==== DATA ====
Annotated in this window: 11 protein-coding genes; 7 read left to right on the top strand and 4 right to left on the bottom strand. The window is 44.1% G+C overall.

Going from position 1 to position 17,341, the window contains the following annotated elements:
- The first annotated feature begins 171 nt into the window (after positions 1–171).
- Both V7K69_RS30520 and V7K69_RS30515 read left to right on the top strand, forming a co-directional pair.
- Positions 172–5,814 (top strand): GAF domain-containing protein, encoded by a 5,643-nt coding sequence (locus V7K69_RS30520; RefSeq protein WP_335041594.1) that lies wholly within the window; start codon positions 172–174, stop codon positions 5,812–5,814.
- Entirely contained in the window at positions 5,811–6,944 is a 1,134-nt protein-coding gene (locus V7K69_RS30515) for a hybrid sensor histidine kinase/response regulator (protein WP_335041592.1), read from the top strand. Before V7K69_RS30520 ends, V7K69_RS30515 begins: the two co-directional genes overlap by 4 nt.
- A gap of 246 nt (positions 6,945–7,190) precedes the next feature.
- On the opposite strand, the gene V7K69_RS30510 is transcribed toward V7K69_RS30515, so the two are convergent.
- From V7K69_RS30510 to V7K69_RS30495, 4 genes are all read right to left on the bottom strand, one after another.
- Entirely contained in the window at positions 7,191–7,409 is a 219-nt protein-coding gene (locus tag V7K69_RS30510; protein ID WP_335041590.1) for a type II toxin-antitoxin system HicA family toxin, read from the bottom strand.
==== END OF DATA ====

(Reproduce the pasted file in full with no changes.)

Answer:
Annotated in this window: 11 protein-coding genes; 7 read left to right on the top strand and 4 right to left on the bottom strand. The window is 44.1% G+C overall.

Going from position 1 to position 17,341, the window contains the following annotated elements:
- The first annotated feature begins 171 nt into the window (after positions 1–171).
- Both V7K69_RS30520 and V7K69_RS30515 read left to right on the top strand, forming a co-directional pair.
- Positions 172–5,814 (top strand): GAF domain-containing protein, encoded by a 5,643-nt coding sequence (locus V7K69_RS30520; RefSeq protein WP_335041594.1) that lies wholly within the window; start codon positions 172–174, stop codon positions 5,812–5,814.
- Entirely contained in the window at positions 5,811–6,944 is a 1,134-nt protein-coding gene (locus V7K69_RS30515) for a hybrid sensor histidine kinase/response regulator (protein WP_335041592.1), read from the top strand. Before V7K69_RS30520 ends, V7K69_RS30515 begins: the two co-directional genes overlap by 4 nt.
- A gap of 246 nt (positions 6,945–7,190) precedes the next feature.
- On the opposite strand, the gene V7K69_RS30510 is transcribed toward V7K69_RS30515, so the two are convergent.
- From V7K69_RS30510 to V7K69_RS30495, 4 genes are all read right to left on the bottom strand, one after another.
- Entirely contained in the window at positions 7,191–7,409 is a 219-nt protein-coding gene (locus tag V7K69_RS30510; protein ID WP_335041590.1) for a type II toxin-antitoxin system HicA family toxin, read from the bottom strand.